% Create a server interface on port 1207 and open it, accept a connection
% from 192.168.1.200:1200
% socket = tcpip(‘192.168.1.200’, 1200, ‘LocalPort’, 1207);
set(socket, ‘InputBufferSize’, 3000000); % Set size of rx buffer.
set(socket, ‘OutputBufferSize’, 3000000); % Set size of tx buffer.
fopen(socket); % Open a connection.
fwrite(socket, data_out); % Write data_out to socket
data_in = fread(socket, N, ‘double’); % Read N double to from socket
For UDP communication use socket=udp(); instead.
Below you can find an exaustive example with comments of both server and client script, with signal generation, trasmission, echo from client host and plots of data sent.
Enjoy and comment!
Hi, today i want to show you my last summer project…yeah i said summer, cause when the sun burns everything out there on 15th august, what’s better than an arduino mega with 3.2″ TFT touchscreen module to play with? Yes, i’m absolutely fool, but if you want to mess with this, here is my code to start!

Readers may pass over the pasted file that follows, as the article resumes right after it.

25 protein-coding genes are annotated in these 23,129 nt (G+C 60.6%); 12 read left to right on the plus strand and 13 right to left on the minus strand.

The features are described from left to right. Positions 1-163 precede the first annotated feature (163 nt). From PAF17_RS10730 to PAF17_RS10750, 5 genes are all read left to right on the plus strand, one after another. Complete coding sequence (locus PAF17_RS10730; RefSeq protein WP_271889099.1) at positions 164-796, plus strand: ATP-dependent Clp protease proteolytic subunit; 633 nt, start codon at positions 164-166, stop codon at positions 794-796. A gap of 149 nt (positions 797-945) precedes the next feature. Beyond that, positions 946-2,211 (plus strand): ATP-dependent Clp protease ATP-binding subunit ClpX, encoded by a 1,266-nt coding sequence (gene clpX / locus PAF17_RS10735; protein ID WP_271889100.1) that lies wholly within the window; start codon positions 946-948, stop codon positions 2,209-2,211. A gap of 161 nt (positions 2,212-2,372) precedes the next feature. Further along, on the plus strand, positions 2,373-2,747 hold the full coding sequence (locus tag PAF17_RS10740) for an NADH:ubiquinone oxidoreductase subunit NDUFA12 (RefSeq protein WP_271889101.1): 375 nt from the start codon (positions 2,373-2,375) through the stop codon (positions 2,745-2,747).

For now it supports navigation between menus and the ability to change password, in a photo you can see a flowchart of a menu navigation and change password routine.
In the .rar you can find a link to the exact model of arduino i used, some manuals and useful LCD and SD libs and two different version of code:
- securecode: Bitmap version, it needs a copy of the content of “raw” directory on 2Gb SD card formatted in FAT32. The coolest but little slower.
I have hand-drawn bitmap icons inspired from iOS 6 color theme 🙂 then converted in raw format.
Check supplier site for SD compatibility list, i used one from an old satNav.
- securecode old style: Line graphics without SD support, faster and lightweight. Don’t need an SD card with bitmaps to be inserted.
Just out of the box the right passcode is “11111111” and type “00000000” to enter setup, enjoy!
I’m looking to add voice control capabilities in the future…
Feel free to hack my code and extend cool functionality, i’m waiting for your pimped versions or comments with new ideas!